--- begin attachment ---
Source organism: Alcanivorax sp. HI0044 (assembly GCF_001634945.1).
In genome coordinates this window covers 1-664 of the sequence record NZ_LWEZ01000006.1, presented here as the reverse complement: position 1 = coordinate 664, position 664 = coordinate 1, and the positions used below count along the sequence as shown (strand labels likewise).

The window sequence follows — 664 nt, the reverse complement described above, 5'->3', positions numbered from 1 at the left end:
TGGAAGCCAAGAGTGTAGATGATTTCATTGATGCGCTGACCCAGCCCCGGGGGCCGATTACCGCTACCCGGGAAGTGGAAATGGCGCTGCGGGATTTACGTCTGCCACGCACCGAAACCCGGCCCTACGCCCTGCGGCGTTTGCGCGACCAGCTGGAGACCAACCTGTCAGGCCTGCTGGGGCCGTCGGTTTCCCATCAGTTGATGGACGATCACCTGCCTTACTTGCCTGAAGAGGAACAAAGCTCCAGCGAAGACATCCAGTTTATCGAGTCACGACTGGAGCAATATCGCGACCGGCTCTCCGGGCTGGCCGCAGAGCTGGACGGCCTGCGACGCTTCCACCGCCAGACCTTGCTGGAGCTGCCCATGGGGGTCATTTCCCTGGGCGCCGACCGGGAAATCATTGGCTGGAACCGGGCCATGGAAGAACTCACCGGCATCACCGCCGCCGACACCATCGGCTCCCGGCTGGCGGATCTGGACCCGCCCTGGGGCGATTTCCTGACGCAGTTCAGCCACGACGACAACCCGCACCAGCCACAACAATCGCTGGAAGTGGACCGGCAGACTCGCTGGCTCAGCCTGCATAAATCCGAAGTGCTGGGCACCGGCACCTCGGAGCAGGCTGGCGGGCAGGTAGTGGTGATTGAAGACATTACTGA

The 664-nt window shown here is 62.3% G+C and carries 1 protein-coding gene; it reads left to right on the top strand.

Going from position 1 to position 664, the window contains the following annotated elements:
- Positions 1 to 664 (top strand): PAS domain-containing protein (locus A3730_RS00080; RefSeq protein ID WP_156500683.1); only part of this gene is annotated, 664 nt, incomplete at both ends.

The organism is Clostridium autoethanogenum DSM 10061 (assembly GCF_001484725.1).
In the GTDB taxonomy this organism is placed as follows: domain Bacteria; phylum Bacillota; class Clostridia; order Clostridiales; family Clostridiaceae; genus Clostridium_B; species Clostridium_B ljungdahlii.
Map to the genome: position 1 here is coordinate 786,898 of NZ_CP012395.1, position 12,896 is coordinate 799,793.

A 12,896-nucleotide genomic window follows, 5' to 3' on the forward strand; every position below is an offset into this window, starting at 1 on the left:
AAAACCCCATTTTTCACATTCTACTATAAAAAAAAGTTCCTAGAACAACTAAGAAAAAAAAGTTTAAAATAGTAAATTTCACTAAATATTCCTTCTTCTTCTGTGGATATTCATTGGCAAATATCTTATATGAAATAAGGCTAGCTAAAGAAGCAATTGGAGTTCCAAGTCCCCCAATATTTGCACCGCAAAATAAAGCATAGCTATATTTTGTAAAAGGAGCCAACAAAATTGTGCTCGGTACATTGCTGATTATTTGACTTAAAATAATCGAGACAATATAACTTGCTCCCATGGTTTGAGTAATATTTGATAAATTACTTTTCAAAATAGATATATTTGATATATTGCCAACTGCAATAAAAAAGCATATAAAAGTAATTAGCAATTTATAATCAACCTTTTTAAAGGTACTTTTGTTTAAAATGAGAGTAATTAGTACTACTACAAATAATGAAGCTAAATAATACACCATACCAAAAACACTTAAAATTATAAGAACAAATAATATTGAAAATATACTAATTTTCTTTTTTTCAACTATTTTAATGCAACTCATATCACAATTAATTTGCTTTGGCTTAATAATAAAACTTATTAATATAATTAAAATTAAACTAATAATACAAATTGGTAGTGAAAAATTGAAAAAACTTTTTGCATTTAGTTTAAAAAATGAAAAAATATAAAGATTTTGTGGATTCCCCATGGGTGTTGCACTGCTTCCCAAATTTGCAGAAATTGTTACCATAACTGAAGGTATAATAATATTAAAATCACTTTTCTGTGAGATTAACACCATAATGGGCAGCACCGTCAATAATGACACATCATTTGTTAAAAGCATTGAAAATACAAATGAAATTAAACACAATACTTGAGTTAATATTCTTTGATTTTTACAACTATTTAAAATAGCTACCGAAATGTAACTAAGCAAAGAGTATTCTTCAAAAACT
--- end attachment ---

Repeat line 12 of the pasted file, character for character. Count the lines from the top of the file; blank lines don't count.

AAAACCCCATTTTTCACATTCTACTATAAAAAAAAGTTCCTAGAACAACTAAGAAAAAAAAGTTTAAAATAGTAAATTTCACTAAATATTCCTTCTTCTTCTGTGGATATTCATTGGCAAATATCTTATATGAAATAAGGCTAGCTAAAGAAGCAATTGGAGTTCCAAGTCCCCCAATATTTGCACCGCAAAATAAAGCATAGCTATATTTTGTAAAAGGAGCCAACAAAATTGTGCTCGGTACATTGCTGATTATTTGACTTAAAATAATCGAGACAATATAACTTGCTCCCATGGTTTGAGTAATATTTGATAAATTACTTTTCAAAATAGATATATTTGATATATTGCCAACTGCAATAAAAAAGCATATAAAAGTAATTAGCAATTTATAATCAACCTTTTTAAAGGTACTTTTGTTTAAAATGAGAGTAATTAGTACTACTACAAATAATGAAGCTAAATAATACACCATACCAAAAACACTTAAAATTATAAGAACAAATAATATTGAAAATATACTAATTTTCTTTTTTTCAACTATTTTAATGCAACTCATATCACAATTAATTTGCTTTGGCTTAATAATAAAACTTATTAATATAATTAAAATTAAACTAATAATACAAATTGGTAGTGAAAAATTGAAAAAACTTTTTGCATTTAGTTTAAAAAATGAAAAAATATAAAGATTTTGTGGATTCCCCATGGGTGTTGCACTGCTTCCCAAATTTGCAGAAATTGTTACCATAACTGAAGGTATAATAATATTAAAATCACTTTTCTGTGAGATTAACACCATAATGGGCAGCACCGTCAATAATGACACATCATTTGTTAAAAGCATTGAAAATACAAATGAAATTAAACACAATACTTGAGTTAATATTCTTTGATTTTTACAACTATTTAAAATAGCTACCGAAATGTAACTAAGCAAAGAGTATTCTTCAAAAACT